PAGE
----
Tuesday, July 21, 2009

Sample Letter to Send to Congress for Frac Act

Here is a sample letter to send to our Senator and Representative to urge them to co-sponsor the Frac Act. Voicing concerns do make a difference. We just did during our legislative session by letting our elected officials how we felt about HB2110, HB4144, HB4441, and HB4654. Use this letter below or compose your own....just write!!

Dear Senator/Representative:

We urge you to co-sponsor S. 1215/H.R. 2766, the Fracturing Responsibility and Awareness of Chemicals (FRAC) Act. This important legislation would repeal an exemption in the Safe Drinking Water Act for an oil and gas technique called hydraulic fracturing. It would also require public disclosure of the chemicals used in hydraulic fracturing fluids.

Oil and gas production is present in 34 states, and a consistent national standard is needed for this practice. Hydraulic fracturing involves the injection of fluids into oil or gas wells at very high pressure in order to crack open the underground formation and allow oil or gas to flow out more easily. These fluids often contain toxic chemicals, some of which remain underground. The pressure places stress on the oil or gas well and can lead to unpredictable consequences. Our organizations represent communities across the country, some of which have already suffered drinking water contamination linked to hydraulic fracturing operations. Reports of drinking water contamination come from Colorado, Texas, Arkansas, Ohio, Pennsylvania, and Alabama, among others.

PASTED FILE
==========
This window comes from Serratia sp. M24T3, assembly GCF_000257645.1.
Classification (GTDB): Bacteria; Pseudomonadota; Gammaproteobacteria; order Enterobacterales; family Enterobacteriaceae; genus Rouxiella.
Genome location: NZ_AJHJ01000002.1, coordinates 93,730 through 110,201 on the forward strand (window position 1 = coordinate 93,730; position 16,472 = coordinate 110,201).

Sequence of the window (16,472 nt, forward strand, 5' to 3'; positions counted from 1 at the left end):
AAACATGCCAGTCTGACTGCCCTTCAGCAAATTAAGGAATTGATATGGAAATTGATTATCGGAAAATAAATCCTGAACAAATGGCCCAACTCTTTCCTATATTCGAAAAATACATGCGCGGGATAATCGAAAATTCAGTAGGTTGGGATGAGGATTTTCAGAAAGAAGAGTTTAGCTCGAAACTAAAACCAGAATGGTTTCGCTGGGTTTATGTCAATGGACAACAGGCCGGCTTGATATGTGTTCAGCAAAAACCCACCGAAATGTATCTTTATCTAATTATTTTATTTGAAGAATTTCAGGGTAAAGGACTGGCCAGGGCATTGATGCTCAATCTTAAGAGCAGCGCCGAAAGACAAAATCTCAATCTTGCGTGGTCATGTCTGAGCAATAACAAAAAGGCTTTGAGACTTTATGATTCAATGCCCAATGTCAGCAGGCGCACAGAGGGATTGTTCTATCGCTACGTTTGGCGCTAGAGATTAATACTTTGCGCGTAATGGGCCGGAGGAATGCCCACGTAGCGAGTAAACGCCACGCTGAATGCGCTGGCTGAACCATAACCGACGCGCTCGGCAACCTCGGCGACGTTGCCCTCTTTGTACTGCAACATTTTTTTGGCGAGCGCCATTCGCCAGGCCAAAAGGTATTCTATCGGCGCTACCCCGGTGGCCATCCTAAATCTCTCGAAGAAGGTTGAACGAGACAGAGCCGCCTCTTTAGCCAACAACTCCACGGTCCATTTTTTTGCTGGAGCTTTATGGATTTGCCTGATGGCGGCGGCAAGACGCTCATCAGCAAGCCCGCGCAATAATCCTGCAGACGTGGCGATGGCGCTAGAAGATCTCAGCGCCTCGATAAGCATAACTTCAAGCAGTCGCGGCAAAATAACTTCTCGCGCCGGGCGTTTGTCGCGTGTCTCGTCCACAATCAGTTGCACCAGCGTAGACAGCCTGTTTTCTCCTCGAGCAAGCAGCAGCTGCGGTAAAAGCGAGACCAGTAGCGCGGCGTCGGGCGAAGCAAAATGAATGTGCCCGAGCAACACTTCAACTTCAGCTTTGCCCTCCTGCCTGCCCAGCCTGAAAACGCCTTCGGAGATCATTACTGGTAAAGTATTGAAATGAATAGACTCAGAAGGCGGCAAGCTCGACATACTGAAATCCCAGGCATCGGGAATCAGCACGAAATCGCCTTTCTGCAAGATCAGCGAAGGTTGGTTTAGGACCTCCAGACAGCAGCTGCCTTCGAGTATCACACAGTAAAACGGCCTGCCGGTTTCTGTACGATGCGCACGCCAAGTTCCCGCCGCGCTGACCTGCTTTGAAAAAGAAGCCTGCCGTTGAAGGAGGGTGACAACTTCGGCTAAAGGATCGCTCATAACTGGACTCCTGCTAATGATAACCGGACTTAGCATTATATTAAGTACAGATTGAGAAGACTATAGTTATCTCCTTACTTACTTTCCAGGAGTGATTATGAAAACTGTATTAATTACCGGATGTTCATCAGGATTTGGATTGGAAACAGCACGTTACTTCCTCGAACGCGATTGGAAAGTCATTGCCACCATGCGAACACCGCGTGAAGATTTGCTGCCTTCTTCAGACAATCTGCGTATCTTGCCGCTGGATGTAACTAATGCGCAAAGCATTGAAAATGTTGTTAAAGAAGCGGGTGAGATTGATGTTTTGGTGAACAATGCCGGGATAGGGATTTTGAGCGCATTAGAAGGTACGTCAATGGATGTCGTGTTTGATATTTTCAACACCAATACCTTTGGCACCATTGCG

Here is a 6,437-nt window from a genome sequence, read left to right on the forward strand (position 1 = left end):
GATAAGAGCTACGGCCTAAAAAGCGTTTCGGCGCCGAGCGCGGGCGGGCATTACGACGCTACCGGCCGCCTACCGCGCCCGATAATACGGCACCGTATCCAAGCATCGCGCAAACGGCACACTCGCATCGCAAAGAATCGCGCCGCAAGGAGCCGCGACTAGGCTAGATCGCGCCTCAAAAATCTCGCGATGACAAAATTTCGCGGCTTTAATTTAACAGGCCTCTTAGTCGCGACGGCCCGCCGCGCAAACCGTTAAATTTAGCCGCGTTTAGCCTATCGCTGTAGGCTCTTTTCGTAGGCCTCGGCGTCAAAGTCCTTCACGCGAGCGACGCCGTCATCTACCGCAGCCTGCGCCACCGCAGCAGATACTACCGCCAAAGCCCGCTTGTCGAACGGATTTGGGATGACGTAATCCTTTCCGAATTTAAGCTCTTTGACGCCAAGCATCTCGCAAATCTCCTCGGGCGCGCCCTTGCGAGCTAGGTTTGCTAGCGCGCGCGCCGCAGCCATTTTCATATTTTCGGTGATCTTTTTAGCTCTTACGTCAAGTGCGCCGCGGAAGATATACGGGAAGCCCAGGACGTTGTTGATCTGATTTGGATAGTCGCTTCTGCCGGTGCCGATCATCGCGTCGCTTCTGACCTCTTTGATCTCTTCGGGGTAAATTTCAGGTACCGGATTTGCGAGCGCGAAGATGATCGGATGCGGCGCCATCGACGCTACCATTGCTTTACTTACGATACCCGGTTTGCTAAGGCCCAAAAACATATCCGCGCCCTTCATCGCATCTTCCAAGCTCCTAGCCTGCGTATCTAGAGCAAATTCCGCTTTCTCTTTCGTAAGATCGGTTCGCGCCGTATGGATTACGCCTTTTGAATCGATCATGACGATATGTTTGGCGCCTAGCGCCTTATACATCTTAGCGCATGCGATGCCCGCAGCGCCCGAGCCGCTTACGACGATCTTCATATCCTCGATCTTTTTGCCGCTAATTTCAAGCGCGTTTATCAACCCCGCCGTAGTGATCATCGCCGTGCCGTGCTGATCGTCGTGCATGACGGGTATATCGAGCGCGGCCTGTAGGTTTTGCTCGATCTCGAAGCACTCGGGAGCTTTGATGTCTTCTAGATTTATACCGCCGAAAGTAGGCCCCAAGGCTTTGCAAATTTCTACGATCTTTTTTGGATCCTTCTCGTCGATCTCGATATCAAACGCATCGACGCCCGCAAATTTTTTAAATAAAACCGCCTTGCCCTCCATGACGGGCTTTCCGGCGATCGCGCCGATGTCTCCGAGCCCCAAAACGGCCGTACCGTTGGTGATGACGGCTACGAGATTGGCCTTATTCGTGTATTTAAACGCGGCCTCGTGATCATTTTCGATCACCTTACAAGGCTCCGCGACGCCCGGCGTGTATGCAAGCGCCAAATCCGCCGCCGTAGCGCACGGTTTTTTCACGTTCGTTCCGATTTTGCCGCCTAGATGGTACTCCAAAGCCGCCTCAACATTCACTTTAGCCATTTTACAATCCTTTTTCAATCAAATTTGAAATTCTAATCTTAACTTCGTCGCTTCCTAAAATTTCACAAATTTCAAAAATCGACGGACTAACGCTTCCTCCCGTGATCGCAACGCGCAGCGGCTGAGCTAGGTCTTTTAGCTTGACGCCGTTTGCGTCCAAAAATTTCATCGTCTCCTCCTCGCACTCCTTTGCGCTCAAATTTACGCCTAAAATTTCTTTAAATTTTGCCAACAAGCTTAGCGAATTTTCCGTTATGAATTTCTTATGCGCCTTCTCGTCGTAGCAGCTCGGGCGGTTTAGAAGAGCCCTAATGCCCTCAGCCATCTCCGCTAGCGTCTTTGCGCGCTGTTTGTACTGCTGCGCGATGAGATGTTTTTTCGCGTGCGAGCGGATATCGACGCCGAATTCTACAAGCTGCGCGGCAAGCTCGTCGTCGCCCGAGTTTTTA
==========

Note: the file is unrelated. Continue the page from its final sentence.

While states regulate oil and gas production, state rules vary widely and a federal floor is needed. As stated in a recent study from the Hastings College of the Law, “….many of the state regulatory schemes date from earlier waves of resource extraction, and have not kept pace with changed technologies, nor with a deepening concern for public health and the environment.” For example, a recent report issued by the Ground Water Protection Council found that some states do not require a well’s surface casing to be set through the deepest ground water zone.

In 2005, Congress exempted hydraulic fracturing from the SDWA to the benefit of Halliburton and other oil and gas companies. It is time to close the Halliburton Loophole and hold the oil and gas production industry to the same standards as any other industry. Most states have primacy for regulating underground injection and would therefor have considerable flexibility under this legislation to tailor their rules to local conditions. Every American deserves to have their drinking water source protected from endangerment under federal law.

The right balance needs to be established between oil and gas development and protection of our precious natural resources. Instead of that balance, however, provisions of some of our most critical federal environmental laws have exemptions for oil and gas production. In addition to the Safe Drinking Water Act, there are loopholes in the Clean Air Act, Clean Water Act, and Resource Conservation and Recovery Act. These loopholes should be closed.

We hope you will co-sponsor this sensible and important legislation

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